If you live anywhere near the intersection of I-94 and I-894/Hwy 45 you probably received the latest edition of the Zoo Interchange Newsletter, as did I. It is full of maps and handy information about the progress of this massive--and massively disruptive--construction project. In addition the practical information about which ramps and roads are currently closed or under construction, you can learn about carpooling options and how much recycling the WisDOT is doing.
Did you know, for example, that the DOT "anticipates recycling the equivalent of 4,000 dump trucks full of concrete" in 2015? (What you won't learn from the newsletter is the good news that, as of yet at least, the concrete crushing that precedes all this recycling is not being done in the middle of the County Grounds.)
The caption under the photo reads, "The 2013 Swan Boulevard project includes the construction of 'the butterfly wall' along US 45. The wall celebrates the migratory path of monarch butterflies."
Other recently rebuilt bridges sport similar designs. The airport spur has airplanes etched into the bridge abutments. The most interesting one, I think, is the I-43 bridge over Fon du Lac Avenue. In raised relief it commemorates the underground railroad and the struggle for civil rights.
I think it's great that the DOT is decorating the highways. They could go further, it seems to me. There are all those sound barriers being erected along the freeways to protect adjacent neighborhoods from the incessant noise. Why not liven them up with graphic designs?
But instead of cheering me up the butterfly wall saddens me. Last fall the migration that the wall celebrates was disappointing. It may have been temporary. It certainly was part of a larger problem that extended throughout the historic monarch migration routes and was most noticeable in the wintering grounds of Michoacan, Mexico.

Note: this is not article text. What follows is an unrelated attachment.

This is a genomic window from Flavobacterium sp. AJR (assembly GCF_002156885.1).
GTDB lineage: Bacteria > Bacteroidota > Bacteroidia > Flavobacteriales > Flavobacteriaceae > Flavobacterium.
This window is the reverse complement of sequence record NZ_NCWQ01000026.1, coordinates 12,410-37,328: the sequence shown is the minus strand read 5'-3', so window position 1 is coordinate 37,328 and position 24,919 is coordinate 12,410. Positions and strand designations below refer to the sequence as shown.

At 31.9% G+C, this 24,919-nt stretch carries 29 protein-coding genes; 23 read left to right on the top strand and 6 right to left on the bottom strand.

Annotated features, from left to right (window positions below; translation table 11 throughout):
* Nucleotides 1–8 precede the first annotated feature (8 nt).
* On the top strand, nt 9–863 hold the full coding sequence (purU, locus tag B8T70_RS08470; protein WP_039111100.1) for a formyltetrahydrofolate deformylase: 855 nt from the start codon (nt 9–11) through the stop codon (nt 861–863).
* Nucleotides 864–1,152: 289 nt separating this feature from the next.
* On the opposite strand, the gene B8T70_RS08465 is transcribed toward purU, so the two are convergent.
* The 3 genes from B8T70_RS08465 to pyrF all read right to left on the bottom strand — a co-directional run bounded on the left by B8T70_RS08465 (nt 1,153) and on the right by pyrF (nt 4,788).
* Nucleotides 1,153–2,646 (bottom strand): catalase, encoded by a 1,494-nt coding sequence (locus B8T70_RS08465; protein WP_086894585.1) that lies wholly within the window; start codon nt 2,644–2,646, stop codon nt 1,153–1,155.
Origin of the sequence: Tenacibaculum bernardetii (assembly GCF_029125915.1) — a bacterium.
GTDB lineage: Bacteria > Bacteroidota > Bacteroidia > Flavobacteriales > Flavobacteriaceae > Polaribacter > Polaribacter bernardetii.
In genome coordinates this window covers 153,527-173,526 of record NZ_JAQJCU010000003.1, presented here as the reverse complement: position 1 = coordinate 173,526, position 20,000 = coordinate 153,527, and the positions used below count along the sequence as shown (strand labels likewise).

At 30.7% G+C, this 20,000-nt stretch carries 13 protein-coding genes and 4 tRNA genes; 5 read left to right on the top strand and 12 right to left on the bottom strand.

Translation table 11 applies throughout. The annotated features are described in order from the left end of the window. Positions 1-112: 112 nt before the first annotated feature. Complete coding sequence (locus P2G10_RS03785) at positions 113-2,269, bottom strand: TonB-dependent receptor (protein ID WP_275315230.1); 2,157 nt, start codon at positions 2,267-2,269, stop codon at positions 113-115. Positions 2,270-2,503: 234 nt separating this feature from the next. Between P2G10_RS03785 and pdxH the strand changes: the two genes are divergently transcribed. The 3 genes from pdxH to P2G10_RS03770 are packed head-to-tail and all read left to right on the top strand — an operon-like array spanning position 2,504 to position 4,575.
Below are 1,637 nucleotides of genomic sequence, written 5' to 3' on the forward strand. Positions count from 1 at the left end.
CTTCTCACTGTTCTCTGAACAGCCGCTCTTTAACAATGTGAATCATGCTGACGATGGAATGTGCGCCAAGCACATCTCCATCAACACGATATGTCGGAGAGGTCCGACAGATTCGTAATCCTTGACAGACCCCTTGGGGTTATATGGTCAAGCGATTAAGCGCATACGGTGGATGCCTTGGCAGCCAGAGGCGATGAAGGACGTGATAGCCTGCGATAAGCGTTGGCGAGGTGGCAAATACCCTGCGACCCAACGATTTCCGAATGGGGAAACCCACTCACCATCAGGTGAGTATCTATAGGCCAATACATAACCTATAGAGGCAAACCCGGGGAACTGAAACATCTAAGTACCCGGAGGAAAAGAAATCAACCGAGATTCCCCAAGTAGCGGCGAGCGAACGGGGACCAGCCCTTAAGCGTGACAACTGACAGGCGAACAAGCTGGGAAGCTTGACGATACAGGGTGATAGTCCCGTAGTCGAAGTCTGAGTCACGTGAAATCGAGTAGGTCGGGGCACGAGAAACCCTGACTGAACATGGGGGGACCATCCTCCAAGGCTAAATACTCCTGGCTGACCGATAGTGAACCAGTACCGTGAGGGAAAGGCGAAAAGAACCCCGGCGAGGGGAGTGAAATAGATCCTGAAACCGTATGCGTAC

Loss of habitat is the most often cited reason for the decline, as is the case with so many other animal species. At the County Grounds an 11-acre segment of the Innovation Park campus has been set aside as protected monarch habitat. With proper and persistent care and maintenance, perhaps it will enable the butterflies to return in future years. That is the hope.
For now we have concrete freeway walls etched with commemorative butterflies. I had to go see them for myself. With construction suspended for Easter Sunday I was able to do so. Here is what I saw.
The small sign in the center, erected by the Friends of the Monarch Trail, reads, "Butterfly habitat restoration project."
There is a second "butterfly wall" under construction along the unfinished cloverleaf ramp for the new Watertown Plank Road interchange.
A small wetland habitat next to the Eschweiler complex is staked with protective flags.
The boarded engineering building, part of the Eschweiler complex, awaits its fate: restoration if all goes well; demolition if not.
ABB is the first business to be located in the Innovation Park campus. The building is expected to open sometime this spring.